Happy new comic book day, folks.
As I’ve mentioned before, I recently put an end to my self imposed comics hiatus and got back in the habit of pulling a few titles each month. Since I really enjoyed sharing my all-time favorites earlier this summer, I thought I’d do it again with some of my current favorites.
If you’re looking for some new reads, follow me!
When your large comic book collection takes up half of the shelving in your apartment and your right calf is covered in a Wonder Woman tattoo, you spend a lot of time talking about comic books. “What’s your favorite comic?” is kind of the de facto follow-up to both observations.
Over the years, a few dozen people have told me that they’ve always wanted to get into comics but never knew where to start. It’s an overwhelming industry, to say the least, and I often find myself recommending the same books over and over. So much so that I purchased duplicate copies of my top five so I can lend them out to friends in my own version of a Seth Cohen starter pack.
The fact that they’re all personal favorites means you won’t have to look closely to find commonalities. (Awesome lady do gooders, for example.) But once you get past the surface stuff, they don’t have much in common when it comes to the stories, artwork, and writing styles. There’s a little something for everyone.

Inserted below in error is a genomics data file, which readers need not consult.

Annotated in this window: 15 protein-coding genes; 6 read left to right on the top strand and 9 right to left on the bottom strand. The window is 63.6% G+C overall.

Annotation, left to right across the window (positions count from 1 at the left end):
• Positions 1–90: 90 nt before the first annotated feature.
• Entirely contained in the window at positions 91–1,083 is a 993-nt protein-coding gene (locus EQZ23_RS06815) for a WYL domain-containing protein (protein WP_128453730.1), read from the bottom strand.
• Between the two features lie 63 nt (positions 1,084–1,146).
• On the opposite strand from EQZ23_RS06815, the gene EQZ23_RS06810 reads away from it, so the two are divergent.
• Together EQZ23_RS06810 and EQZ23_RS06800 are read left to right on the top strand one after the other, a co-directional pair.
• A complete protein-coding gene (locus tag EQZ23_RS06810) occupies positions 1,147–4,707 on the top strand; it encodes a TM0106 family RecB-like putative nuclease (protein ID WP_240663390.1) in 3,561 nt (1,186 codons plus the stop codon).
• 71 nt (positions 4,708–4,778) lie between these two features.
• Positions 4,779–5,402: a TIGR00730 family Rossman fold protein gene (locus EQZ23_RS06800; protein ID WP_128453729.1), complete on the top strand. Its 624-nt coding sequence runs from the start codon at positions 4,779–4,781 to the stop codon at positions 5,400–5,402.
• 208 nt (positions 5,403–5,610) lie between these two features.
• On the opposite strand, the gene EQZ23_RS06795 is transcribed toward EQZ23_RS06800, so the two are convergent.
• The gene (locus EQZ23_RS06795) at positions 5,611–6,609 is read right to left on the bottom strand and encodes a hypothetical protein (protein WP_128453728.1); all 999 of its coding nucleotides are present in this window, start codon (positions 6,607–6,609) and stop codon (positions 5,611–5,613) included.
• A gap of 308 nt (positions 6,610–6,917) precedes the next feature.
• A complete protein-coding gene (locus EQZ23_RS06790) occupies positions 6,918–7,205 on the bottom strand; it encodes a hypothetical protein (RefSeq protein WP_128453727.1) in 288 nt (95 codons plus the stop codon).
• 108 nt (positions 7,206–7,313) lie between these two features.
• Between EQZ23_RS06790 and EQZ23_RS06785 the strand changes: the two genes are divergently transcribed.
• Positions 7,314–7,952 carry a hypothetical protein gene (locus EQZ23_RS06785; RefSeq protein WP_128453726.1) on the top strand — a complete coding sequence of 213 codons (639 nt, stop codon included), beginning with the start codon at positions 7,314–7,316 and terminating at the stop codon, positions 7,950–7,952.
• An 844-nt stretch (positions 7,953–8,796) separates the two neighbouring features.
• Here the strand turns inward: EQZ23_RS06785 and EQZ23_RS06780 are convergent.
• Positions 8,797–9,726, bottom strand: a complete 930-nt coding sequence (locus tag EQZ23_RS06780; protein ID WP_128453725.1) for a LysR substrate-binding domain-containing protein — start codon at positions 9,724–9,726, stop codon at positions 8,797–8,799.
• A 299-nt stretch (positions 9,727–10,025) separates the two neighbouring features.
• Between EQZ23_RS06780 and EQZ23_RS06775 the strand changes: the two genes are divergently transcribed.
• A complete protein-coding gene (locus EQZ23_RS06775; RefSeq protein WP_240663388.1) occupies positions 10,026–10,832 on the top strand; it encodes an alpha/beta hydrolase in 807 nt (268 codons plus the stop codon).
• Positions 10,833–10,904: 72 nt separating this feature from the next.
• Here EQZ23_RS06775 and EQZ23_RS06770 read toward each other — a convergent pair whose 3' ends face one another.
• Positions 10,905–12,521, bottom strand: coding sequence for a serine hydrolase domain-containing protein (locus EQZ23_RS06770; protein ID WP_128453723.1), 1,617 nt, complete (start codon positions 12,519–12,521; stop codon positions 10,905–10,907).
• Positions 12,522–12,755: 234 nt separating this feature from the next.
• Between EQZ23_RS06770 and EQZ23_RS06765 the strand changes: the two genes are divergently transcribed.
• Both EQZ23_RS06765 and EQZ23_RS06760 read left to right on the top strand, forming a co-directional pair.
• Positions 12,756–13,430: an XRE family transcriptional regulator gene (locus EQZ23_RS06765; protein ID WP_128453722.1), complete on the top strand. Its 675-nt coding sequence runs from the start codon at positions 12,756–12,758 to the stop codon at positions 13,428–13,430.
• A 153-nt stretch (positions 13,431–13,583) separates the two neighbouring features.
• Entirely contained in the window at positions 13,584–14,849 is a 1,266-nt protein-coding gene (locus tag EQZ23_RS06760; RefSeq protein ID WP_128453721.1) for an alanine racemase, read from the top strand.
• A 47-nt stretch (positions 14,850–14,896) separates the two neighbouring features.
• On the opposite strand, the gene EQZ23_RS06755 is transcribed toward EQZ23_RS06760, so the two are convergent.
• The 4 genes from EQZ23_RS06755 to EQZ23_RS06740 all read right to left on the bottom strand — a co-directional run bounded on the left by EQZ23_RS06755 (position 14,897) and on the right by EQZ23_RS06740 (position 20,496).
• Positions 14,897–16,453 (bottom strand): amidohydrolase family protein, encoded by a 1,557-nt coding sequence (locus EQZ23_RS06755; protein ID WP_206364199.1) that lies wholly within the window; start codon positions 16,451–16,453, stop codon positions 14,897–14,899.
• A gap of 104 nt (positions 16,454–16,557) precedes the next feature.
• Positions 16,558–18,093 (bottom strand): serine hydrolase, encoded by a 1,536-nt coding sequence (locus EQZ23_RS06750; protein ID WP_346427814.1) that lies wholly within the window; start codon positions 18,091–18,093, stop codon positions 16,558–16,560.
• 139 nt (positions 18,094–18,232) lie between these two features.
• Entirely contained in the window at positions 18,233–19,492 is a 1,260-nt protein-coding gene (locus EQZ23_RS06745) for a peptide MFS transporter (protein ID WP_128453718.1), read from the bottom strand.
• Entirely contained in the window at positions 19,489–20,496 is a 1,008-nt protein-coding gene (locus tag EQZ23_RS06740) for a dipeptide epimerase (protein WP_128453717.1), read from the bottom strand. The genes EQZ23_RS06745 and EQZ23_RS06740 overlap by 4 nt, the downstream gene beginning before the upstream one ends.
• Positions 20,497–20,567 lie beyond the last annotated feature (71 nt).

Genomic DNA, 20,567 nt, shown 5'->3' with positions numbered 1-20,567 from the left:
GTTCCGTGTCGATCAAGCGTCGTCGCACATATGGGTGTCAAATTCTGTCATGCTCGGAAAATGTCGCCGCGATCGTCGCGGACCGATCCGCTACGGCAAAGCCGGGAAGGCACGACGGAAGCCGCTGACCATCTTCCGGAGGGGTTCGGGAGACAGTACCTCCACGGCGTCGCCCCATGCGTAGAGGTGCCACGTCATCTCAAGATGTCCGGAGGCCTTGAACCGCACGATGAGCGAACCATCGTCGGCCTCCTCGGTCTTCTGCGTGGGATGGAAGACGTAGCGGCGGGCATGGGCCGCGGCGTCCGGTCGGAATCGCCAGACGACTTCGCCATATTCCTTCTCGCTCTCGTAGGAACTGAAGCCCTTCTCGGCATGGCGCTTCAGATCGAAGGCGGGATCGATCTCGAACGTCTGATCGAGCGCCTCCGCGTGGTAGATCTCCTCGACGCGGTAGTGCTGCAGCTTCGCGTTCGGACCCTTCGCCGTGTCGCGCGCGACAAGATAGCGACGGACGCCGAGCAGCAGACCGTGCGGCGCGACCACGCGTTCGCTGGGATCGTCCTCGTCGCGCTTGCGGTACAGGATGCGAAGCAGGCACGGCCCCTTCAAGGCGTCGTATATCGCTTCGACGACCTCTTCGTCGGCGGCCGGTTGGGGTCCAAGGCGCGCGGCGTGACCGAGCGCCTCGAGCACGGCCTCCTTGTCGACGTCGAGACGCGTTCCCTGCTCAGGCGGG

This means that when a friend returns the set and tells me what they did/didn’t like, I get a pretty good feel for their taste and can make more tailored recommendations. It’s my comic book version of a personality test.
For those of you who don’t know, I’m a pretty big comic book fan.
At the height of my obsession, I was regularly pulling 10-15 titles a month, attending a few cons a year, and writing a comics-related thesis. But comic books are an expensive and occasionally stressful hobby so, after watching DC obliterate my favorite characters, I more or less gave up on mainstream comics and walked away.
I’ve paired down my collection to the 300 or so titles I can’t give up. I see midnight screenings of movie adaptions, get into heated discussions with strangers at parties and people who notice my Wonder Woman tattoo on the train. Occasionally, I hear about an exceptionally good arc and pick it up in paperback.
Ms. Marvel is the first series in a long time that I planned to buy in issue form. (It sounded awesome and I wanted to support what is clearly a diversity test from Marvel.) Only, my usual spots were sold out and I didn’t want to trek to another shop in gross weather for one comic. I begrudgingly signed up for a Comixology account and resigned myself to buying a digital copy.